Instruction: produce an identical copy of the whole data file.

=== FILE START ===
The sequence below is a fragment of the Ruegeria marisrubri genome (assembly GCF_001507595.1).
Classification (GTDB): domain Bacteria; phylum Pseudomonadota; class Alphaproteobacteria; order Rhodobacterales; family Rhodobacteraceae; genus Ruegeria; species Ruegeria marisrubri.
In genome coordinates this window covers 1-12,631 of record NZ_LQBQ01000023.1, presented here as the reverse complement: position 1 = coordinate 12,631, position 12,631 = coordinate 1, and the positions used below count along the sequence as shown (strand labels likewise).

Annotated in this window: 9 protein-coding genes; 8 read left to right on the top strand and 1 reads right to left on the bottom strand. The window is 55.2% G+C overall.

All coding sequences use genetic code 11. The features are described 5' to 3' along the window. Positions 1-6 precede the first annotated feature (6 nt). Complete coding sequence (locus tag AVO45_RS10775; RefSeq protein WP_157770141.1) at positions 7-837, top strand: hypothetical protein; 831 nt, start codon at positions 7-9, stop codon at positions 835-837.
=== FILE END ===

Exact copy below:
The sequence below is a fragment of the Ruegeria marisrubri genome (assembly GCF_001507595.1).
Classification (GTDB): domain Bacteria; phylum Pseudomonadota; class Alphaproteobacteria; order Rhodobacterales; family Rhodobacteraceae; genus Ruegeria; species Ruegeria marisrubri.
In genome coordinates this window covers 1-12,631 of record NZ_LQBQ01000023.1, presented here as the reverse complement: position 1 = coordinate 12,631, position 12,631 = coordinate 1, and the positions used below count along the sequence as shown (strand labels likewise).

Annotated in this window: 9 protein-coding genes; 8 read left to right on the top strand and 1 reads right to left on the bottom strand. The window is 55.2% G+C overall.

All coding sequences use genetic code 11. The features are described 5' to 3' along the window. Positions 1-6 precede the first annotated feature (6 nt). Complete coding sequence (locus tag AVO45_RS10775; RefSeq protein WP_157770141.1) at positions 7-837, top strand: hypothetical protein; 831 nt, start codon at positions 7-9, stop codon at positions 835-837.